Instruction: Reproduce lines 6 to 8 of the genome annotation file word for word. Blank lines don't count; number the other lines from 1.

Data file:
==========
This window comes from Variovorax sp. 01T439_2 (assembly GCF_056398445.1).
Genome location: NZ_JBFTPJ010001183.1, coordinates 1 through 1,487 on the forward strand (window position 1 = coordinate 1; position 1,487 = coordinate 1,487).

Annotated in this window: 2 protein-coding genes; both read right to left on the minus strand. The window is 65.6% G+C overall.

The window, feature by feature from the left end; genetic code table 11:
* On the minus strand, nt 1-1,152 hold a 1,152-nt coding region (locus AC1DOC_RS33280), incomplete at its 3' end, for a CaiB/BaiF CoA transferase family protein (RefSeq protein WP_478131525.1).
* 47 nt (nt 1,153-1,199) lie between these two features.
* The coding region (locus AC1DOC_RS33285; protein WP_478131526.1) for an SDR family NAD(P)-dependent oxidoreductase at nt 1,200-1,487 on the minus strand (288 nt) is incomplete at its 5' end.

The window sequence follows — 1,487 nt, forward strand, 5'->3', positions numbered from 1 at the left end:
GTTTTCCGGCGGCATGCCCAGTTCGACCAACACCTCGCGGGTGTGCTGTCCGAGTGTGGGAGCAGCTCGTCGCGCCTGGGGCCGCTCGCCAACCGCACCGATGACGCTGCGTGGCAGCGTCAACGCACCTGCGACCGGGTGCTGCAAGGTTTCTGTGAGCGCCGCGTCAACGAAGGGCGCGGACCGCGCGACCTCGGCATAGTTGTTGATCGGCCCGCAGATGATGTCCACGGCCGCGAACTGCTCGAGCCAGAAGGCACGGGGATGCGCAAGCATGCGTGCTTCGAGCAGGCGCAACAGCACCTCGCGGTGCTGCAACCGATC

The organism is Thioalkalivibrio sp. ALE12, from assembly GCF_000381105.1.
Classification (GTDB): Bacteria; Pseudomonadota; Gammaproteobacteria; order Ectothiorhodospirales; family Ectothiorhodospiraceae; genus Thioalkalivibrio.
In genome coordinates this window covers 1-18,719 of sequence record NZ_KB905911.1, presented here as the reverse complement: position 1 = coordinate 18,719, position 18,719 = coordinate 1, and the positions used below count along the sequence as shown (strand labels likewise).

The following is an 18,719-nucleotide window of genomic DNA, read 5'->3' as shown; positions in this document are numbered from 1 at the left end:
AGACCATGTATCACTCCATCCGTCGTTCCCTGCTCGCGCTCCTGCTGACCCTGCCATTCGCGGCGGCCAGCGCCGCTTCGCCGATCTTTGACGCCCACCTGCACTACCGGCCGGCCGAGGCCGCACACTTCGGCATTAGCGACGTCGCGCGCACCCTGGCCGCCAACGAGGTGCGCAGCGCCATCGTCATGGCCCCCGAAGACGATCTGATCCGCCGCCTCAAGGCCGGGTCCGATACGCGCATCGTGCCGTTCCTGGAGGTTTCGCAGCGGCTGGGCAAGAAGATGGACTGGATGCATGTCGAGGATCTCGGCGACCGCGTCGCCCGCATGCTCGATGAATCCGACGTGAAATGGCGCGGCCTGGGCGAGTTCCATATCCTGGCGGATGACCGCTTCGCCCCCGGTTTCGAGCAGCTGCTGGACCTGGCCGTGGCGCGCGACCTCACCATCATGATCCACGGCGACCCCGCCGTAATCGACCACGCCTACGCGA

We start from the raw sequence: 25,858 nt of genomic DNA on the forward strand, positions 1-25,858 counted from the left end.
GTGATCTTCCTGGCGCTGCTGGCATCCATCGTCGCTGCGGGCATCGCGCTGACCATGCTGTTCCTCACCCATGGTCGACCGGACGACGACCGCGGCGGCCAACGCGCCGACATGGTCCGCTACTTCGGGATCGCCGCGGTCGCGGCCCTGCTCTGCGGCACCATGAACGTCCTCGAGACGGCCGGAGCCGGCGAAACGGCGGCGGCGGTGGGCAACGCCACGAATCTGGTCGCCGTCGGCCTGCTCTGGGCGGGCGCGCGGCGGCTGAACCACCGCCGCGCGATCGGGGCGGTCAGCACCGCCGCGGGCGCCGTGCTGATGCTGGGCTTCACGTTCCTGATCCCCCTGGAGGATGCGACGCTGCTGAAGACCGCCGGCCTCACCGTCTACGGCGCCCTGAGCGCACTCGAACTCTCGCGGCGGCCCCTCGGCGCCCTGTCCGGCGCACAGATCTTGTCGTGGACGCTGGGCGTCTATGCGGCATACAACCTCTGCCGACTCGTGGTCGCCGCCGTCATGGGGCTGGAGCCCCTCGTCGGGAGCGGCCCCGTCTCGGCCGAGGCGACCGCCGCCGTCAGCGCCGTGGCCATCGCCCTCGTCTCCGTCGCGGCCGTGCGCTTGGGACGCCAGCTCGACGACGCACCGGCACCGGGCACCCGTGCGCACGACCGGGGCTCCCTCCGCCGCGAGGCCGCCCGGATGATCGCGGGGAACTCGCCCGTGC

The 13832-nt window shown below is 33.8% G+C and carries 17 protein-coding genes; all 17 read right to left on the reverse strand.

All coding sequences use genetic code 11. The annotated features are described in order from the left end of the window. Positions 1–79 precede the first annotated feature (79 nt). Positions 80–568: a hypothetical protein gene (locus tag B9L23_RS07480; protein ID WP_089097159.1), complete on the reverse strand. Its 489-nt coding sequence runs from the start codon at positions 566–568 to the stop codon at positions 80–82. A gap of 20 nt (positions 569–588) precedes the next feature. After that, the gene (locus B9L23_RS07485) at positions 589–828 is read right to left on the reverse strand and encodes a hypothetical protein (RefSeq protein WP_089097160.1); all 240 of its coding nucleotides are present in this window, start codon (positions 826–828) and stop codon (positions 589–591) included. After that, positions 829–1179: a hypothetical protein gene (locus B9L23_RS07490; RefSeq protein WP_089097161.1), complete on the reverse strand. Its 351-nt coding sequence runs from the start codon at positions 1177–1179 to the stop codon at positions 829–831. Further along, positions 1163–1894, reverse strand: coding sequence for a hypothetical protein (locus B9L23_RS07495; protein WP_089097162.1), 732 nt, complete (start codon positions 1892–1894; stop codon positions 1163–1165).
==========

* 47 nt (nt 1,153-1,199) lie between these two features.
* The coding region (locus AC1DOC_RS33285; protein WP_478131526.1) for an SDR family NAD(P)-dependent oxidoreductase at nt 1,200-1,487 on the minus strand (288 nt) is incomplete at its 5' end.

The window sequence follows — 1,487 nt, forward strand, 5'->3', positions numbered from 1 at the left end: